From spinsters and witches to divas and drama queens, there’s a long history of weaponizing words against women to maintain the status quo. In this historical moment, with the overturning of Roe vs. Wade and with it, nearly 50 years of precedent protecting women’s rights to autonomy with abortion care, the weapon of choice is a familiar four-letter word – slut.
The word ‘slut’ has burdened women over the past six centuries. The Daily Beast dove into its history, peeling back the layers of a complicated origin story from a general descriptor of dirtiness and untidiness, to “a woman of a low or loose character; a bold or impudent girl; a hussy, jade” as early as the 1400s.
Even in these earliest iterations, the conflation of “bold” and “impudent”, meaning not subservient, with “loose”, “dirty” and “low”, lays bare the words’ intent as it increasingly applied to women, to punish any model of womanhood that doesn’t prioritize sufficient subservience – be it in the form of homemaking or lovemaking.
While we might like to think we’re long past the days of demonizing behaviors that fall outside the patriarchal ideal in which womanhood revolves around the husband, the home and children, where men hold power while women serve them, the modern day phenomena of “slut shaming” exposes the fallacy of progress.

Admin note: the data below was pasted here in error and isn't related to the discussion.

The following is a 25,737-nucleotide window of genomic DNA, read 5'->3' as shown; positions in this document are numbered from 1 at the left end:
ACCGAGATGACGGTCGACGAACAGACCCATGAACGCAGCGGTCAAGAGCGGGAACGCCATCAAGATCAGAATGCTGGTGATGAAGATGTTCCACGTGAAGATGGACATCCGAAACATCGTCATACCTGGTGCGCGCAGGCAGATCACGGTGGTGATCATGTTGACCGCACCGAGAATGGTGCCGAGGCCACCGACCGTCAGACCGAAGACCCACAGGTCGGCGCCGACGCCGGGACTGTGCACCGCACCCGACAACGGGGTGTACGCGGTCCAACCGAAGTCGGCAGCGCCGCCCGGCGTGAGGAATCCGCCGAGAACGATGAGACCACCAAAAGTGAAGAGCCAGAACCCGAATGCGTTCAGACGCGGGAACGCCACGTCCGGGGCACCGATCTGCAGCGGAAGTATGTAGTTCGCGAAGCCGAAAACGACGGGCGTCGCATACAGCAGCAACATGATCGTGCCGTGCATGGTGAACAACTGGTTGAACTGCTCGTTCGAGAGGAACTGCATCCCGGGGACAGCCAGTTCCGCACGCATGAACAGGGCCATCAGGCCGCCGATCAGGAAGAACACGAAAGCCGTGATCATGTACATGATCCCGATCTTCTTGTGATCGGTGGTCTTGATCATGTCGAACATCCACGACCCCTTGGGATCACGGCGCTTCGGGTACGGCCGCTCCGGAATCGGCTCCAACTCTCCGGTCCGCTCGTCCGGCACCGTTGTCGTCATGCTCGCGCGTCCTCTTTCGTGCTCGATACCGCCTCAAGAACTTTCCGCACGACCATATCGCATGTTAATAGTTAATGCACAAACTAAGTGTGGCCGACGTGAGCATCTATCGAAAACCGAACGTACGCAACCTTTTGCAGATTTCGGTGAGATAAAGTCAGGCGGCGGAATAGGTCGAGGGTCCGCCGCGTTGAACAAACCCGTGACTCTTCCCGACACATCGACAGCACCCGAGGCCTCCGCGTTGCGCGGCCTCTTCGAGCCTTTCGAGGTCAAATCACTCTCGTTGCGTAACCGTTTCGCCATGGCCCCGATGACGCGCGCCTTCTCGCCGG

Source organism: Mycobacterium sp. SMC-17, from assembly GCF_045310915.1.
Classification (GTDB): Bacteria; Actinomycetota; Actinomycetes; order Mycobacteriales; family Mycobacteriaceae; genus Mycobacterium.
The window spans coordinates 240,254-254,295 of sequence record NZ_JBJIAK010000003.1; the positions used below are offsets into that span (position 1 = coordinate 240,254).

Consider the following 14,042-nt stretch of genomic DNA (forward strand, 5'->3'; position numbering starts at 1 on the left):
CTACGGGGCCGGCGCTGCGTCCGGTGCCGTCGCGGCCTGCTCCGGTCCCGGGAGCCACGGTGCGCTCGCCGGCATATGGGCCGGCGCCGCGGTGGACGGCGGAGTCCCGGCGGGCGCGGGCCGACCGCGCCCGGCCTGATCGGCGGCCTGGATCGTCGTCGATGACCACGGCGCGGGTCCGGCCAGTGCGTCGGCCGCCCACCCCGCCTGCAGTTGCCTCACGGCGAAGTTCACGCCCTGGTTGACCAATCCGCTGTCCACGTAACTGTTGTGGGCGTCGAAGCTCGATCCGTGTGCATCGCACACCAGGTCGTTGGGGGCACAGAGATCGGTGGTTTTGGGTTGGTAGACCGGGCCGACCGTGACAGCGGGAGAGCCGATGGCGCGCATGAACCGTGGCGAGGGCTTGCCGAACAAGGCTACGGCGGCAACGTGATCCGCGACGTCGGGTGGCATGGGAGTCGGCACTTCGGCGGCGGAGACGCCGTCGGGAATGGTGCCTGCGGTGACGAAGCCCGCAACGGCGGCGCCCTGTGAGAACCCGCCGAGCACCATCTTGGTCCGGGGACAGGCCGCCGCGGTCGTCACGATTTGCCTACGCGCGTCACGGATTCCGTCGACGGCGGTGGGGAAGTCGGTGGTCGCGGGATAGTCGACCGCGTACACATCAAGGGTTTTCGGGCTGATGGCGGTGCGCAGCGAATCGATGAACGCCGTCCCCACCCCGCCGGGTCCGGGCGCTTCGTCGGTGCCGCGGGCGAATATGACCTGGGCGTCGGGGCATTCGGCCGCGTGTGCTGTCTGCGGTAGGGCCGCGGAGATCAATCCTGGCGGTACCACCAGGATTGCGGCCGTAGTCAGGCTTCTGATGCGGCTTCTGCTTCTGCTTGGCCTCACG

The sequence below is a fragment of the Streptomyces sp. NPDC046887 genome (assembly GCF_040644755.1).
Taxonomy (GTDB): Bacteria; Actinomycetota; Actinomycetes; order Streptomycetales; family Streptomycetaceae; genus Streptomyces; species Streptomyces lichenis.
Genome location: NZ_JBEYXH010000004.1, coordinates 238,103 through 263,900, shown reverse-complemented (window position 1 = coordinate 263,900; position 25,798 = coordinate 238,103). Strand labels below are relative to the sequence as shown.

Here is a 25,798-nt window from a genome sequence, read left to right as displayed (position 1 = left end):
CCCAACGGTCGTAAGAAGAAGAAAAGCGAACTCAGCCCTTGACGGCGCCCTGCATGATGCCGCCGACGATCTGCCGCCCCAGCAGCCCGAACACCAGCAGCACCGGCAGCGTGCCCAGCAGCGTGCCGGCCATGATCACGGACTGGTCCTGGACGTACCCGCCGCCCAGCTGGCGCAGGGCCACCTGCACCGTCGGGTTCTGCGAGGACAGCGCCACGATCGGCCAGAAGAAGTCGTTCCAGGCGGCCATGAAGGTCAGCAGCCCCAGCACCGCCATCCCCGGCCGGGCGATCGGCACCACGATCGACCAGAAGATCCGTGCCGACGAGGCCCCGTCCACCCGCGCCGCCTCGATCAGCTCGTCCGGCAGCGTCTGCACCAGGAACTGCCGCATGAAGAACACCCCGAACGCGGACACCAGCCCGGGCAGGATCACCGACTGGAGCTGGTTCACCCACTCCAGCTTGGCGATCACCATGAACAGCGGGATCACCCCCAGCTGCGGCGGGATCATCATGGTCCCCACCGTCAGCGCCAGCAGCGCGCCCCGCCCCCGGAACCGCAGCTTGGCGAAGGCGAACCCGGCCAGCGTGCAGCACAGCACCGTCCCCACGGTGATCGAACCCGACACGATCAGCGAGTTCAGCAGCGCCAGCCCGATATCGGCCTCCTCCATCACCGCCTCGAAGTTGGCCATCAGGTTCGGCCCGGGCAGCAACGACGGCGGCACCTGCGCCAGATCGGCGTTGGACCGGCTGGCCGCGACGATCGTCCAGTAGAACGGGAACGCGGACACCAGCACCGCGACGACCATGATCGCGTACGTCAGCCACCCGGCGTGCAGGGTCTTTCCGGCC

For the most part, the word “slut” today is still used as an insult to describe women engaging in “too much” or “inappropriate” sexual activity (whatever that means), while the same behavior in men has no established derogatory equivalent.
The word slut, along with its inherently gendered connotations, has no shortage of synonyms – whore, hussy, tart. And in a reversal of almost every other word in the English language, the way to describe the same behavior in men, without resorting to the complimentary “stud”, is to masculinize the feminine – ex. “man-whore”.
In this way, language is an eerily accurate reflection of a culture in which a certain set of behaviors are only considered unacceptable and worthy of stigmatization and backlash when women engage in them.
In the same way that praising ambition in men while villifying ambition in women makes it socially acceptable for men to pursue power and costly for women to do the same, praising or even overlooking sexual independence in men while punishing sexual independence in women is designed to critique too independent women into submission.
And when critique falls short, there’s now policy, forcing pregnant people to give birth, however unethical and well-documented the consequences including greater likelihood of economic hardship and financial insecurity, greater dependence on violent partners, and greater likelihood of falling below the federal poverty level. Because if you can’t shame women into complying with a status quo of cis, hetero, white, male patriarchy, you can always control their bodies to put them back in their place.